Pancreatic cancer (PC) has the highest frequency of developing cancer cachexia (CC)– sarcopenia (SC) syndrome, which negatively influences patients’ outcome, quality of life, and toler-ance/response to treatments. However, the clinical impacts of CC, SC, and their associated factors on outcomes for advanced PC has yet to be fully investigated. A total of 232 patients were enrolled in this study for the retrospective review of their clinical information and the measurement of skeletal muscle areas at the third lumber vertebra by computed tomography scan to identify CC or SC. The association and concurrent occurrence of clinicopathological features in each patient, prevalence rates, and prognosis with the CC or SC were calculated. CC and SC were observed in 83.6% (n = 194) and 49.1% (n = 114) of PC patients, respectively. Low hemoglobin levels more often occurred in CC patients than in non-CC patients (p = 0.014). Older age (p = 0.000), female gender (p = 0.024), low body mass index (BMI) values (p = 0.004), low hemoglobin levels (p = 0.036), and low albumin levels (p = 0.001) were more often found in SC patients than in non-SC patients. Univariate and multivariate analyses showed that CC was an independent poor prognostic factor of overall survival (OS) and progression-free survival for all patients, the chemotherapy (C/T) subgroup, and the high BMI subgroup. Meanwhile, SC was an independent predictor of poor OS for the subgroups of C/T or high BMI but not for all patients. These findings reveal the clinical differences for CC and SC and provide useful information for predicting the prognosis of advanced PC patients and conducting personalized medicine.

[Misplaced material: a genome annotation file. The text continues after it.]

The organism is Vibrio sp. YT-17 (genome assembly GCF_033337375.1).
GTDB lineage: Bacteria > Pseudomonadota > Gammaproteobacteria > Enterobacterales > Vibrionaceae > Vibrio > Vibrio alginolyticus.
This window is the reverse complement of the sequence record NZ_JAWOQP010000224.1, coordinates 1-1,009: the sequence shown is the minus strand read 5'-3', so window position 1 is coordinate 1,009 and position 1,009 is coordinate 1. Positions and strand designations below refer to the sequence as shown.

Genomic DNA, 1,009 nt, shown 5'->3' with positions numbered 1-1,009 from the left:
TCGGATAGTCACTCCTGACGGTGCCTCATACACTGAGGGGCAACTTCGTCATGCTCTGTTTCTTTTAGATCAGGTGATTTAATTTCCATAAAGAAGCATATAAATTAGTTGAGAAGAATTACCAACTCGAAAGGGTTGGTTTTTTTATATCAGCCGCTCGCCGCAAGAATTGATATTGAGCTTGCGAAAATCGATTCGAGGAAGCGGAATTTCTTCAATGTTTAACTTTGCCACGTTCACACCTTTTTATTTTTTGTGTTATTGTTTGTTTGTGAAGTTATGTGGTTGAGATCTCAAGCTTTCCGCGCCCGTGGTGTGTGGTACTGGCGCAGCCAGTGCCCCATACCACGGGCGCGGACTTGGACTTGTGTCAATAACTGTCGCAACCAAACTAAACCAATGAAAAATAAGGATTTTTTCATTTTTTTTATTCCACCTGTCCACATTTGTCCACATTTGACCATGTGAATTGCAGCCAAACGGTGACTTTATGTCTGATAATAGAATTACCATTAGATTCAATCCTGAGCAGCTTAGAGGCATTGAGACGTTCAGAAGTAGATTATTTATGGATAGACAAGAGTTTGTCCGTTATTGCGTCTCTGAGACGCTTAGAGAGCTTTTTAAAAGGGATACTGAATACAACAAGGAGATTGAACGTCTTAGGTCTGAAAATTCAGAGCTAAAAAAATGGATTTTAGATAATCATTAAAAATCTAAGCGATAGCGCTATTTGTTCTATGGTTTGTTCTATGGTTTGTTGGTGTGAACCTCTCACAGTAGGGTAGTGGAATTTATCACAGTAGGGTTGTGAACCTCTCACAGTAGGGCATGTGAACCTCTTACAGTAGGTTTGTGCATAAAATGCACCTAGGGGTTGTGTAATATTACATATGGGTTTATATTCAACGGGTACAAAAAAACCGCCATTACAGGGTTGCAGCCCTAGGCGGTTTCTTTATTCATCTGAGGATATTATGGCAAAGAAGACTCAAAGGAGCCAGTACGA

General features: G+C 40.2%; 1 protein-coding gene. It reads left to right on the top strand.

All Science Journal Classification (ASJC) codes
- Cancer Research